said, that he could hardly be supposed to be of the same opinion as the right hon. Gentleman the Chief Secretary for Ireland; but, on this occasion, he agreed with him in thinking that Ireland was not at present in a fit state to permit of this Bill being passed. Until it had enjoyed for some years the benefit of intelligent legislation, and been governed by an intelligent Administration with some idea of its wants, it would be a risk to authorize the present Government to arm any part of the Irish people, more especially those in the North, who, in former times, represented an armed foreign aggression. They might be perfectly certain that the greatest partiality and unfairness in the execution of the measure, more particularly in the choice of the officers of the proposed corps, would be shown by the present Government. He considered the Government to be the real obstacle to the passing of such a Bill as this. He thought the fact should be fully recognized, that the main obstacle to anything like progress being attained in Ireland was the present Government. To give Ireland such a measure as this, with the present Government in power, would be to inflict an unmitigated curse on the country. For these reasons, he could by no means condole with his hon. Friend the Member for Wexford upon the prospective rejection of the Bill. He rather congratulated him that his measure would be postponed till a time when a Government was in power which would not seek to stir up class against class and nation against nation. When they had obtained a Government which ceased to do that, then his hon. Friend might attain his object, which would then tend to promote a real union between Great Britain and Ireland, formed upon solid reasons of mutual respect and equality, and cemented by the strong sense of nationality upon each side. The present Government simply regarded. Ireland from an electioneering point of view, and merely cared for what would serve their purposes.


said, that the House and the country generally would receive with surprise the announcements made to the House by the right hon. Gentleman the Chief Secretary for Ireland. He did not see that there were any more reasons why the Bill should be opposed by the Government in the present Session than in the last. In point of fact, the rows to which attention had been called had occurred between contending portions of the supporters of the Government. There had been many rows in England, but that was no reason why Volunteers should be denied to it. Englishmen ought to be ashamed, considering the fine Volunteer Force they had, to make it known that Ireland, which contributed £90,000 a-year in support of English and Scottish Volunteers, should not be allowed to have a Volunteer Force of its own. Perhaps some good might result from the rejection of the Bill, in this—that Ireland would be furnished with an argument why she should not be taxed for the payment of the English Volunteers. He thought that consideration should make Englishmen blush for the rejection of such a measure as this. Considering the way in which the Bill was received last Session, he certainly was surprised at its rejection on the present occasion. As regarded the remarks made upon that side of the House, he might say that the Bill was three months before the House last Session, and was in no way intended to further the interests of any political party in Ireland. If the right hon. Gentleman the Chief Secretary had any objection to the measure, he ought to have made it last year. In his opinion, the rejection of the measure would be received in Ireland as a token of a covenant of the Government with the few Orange Representatives in the House. They had been labouring for years to try and bring about a better state of feeling in Ireland; but it was perfectly evident that their efforts were futile, for the Orange Representatives were still masters of the country. The feelings of the majority of the Irish Members were entirely disregarded, and three or four Orangemen, by obtaining the ear of the Government, were masters of the situation. He thought it his duty to press the measure before the House; and he should also feel it his duty to enter his protest against the Vote for the English Volunteers when the Estimates came before the House upon Report. He did not wish to make any objection to the English Volunteers, for he considered the Force a great credit to the country; but he considered that he was bound to object to them so long as the spirit of fair play, of which Englishmen were so fond of boasting, was not extended to Ireland. It would, therefore, become his bounden duty to object to the English Volunteer Force, and he should persist in that objection until the second reading of this Bill was passed. Every Englishman should be proud of his country's Volunteers; but he did not think it was right to deny to Ireland the same right as that enjoyed by the Sister Country. He regretted very much that the right hon. Gentleman the Chief Secretary had refused to allow the Bill to be read a second time.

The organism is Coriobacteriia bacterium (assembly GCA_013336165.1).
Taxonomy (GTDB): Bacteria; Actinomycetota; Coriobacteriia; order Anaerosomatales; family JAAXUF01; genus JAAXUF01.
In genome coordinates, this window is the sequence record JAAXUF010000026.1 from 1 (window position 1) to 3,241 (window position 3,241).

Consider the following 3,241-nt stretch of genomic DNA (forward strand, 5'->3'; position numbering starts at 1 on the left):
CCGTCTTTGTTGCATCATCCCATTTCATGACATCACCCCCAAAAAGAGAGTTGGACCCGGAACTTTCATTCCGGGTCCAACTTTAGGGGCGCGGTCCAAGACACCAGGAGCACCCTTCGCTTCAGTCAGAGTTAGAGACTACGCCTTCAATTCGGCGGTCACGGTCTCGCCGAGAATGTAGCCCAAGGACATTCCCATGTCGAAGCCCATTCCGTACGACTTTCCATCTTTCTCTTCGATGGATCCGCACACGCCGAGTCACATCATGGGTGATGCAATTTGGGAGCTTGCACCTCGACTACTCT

Question put.

The House divided:—Ayes 12; Noes 81: Majority 69.—(Div. List, No. 30.)

"Words added.

Main Question, as amended, put, and agreed to.

Second Reading put off for six months.